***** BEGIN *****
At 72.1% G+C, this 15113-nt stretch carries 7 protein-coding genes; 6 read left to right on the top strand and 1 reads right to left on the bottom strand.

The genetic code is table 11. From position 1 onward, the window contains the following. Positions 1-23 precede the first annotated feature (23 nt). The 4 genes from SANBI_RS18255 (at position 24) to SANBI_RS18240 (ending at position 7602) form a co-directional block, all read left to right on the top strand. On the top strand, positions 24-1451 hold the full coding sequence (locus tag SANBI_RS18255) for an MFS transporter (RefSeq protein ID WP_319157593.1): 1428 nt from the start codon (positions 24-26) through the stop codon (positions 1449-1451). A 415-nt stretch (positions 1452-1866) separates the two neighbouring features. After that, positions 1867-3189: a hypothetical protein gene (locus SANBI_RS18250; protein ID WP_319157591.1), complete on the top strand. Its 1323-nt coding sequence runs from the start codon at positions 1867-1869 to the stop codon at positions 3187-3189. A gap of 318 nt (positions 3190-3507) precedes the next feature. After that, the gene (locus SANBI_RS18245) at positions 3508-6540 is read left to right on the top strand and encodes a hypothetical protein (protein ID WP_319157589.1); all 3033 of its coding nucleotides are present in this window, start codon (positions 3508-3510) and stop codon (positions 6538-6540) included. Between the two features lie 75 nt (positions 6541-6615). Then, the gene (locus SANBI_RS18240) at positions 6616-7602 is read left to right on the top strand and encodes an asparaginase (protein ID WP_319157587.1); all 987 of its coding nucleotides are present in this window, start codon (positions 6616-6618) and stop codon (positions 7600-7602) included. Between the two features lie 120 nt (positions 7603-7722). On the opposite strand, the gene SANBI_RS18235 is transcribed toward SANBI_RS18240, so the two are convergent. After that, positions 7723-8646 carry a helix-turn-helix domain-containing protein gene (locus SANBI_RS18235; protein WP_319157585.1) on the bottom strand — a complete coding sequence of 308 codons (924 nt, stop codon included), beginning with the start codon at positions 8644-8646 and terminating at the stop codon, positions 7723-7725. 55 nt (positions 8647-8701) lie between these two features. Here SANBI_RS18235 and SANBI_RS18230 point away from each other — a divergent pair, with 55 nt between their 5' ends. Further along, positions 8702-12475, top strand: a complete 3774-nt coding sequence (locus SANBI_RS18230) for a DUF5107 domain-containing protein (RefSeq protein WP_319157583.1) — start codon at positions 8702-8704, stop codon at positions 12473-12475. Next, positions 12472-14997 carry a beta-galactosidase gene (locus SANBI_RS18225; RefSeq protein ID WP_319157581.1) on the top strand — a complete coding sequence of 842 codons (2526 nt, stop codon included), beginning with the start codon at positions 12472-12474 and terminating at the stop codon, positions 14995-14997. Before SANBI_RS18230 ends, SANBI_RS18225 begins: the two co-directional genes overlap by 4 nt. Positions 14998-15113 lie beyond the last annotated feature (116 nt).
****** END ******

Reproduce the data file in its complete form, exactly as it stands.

At 72.1% G+C, this 15113-nt stretch carries 7 protein-coding genes; 6 read left to right on the top strand and 1 reads right to left on the bottom strand.

The genetic code is table 11. From position 1 onward, the window contains the following. Positions 1-23 precede the first annotated feature (23 nt). The 4 genes from SANBI_RS18255 (at position 24) to SANBI_RS18240 (ending at position 7602) form a co-directional block, all read left to right on the top strand. On the top strand, positions 24-1451 hold the full coding sequence (locus tag SANBI_RS18255) for an MFS transporter (RefSeq protein ID WP_319157593.1): 1428 nt from the start codon (positions 24-26) through the stop codon (positions 1449-1451). A 415-nt stretch (positions 1452-1866) separates the two neighbouring features. After that, positions 1867-3189: a hypothetical protein gene (locus SANBI_RS18250; protein ID WP_319157591.1), complete on the top strand. Its 1323-nt coding sequence runs from the start codon at positions 1867-1869 to the stop codon at positions 3187-3189. A gap of 318 nt (positions 3190-3507) precedes the next feature. After that, the gene (locus SANBI_RS18245) at positions 3508-6540 is read left to right on the top strand and encodes a hypothetical protein (protein ID WP_319157589.1); all 3033 of its coding nucleotides are present in this window, start codon (positions 3508-3510) and stop codon (positions 6538-6540) included. Between the two features lie 75 nt (positions 6541-6615). Then, the gene (locus SANBI_RS18240) at positions 6616-7602 is read left to right on the top strand and encodes an asparaginase (protein ID WP_319157587.1); all 987 of its coding nucleotides are present in this window, start codon (positions 6616-6618) and stop codon (positions 7600-7602) included. Between the two features lie 120 nt (positions 7603-7722). On the opposite strand, the gene SANBI_RS18235 is transcribed toward SANBI_RS18240, so the two are convergent. After that, positions 7723-8646 carry a helix-turn-helix domain-containing protein gene (locus SANBI_RS18235; protein WP_319157585.1) on the bottom strand — a complete coding sequence of 308 codons (924 nt, stop codon included), beginning with the start codon at positions 8644-8646 and terminating at the stop codon, positions 7723-7725. 55 nt (positions 8647-8701) lie between these two features. Here SANBI_RS18235 and SANBI_RS18230 point away from each other — a divergent pair, with 55 nt between their 5' ends. Further along, positions 8702-12475, top strand: a complete 3774-nt coding sequence (locus SANBI_RS18230) for a DUF5107 domain-containing protein (RefSeq protein WP_319157583.1) — start codon at positions 8702-8704, stop codon at positions 12473-12475. Next, positions 12472-14997 carry a beta-galactosidase gene (locus SANBI_RS18225; RefSeq protein ID WP_319157581.1) on the top strand — a complete coding sequence of 842 codons (2526 nt, stop codon included), beginning with the start codon at positions 12472-12474 and terminating at the stop codon, positions 14995-14997. Before SANBI_RS18230 ends, SANBI_RS18225 begins: the two co-directional genes overlap by 4 nt. Positions 14998-15113 lie beyond the last annotated feature (116 nt).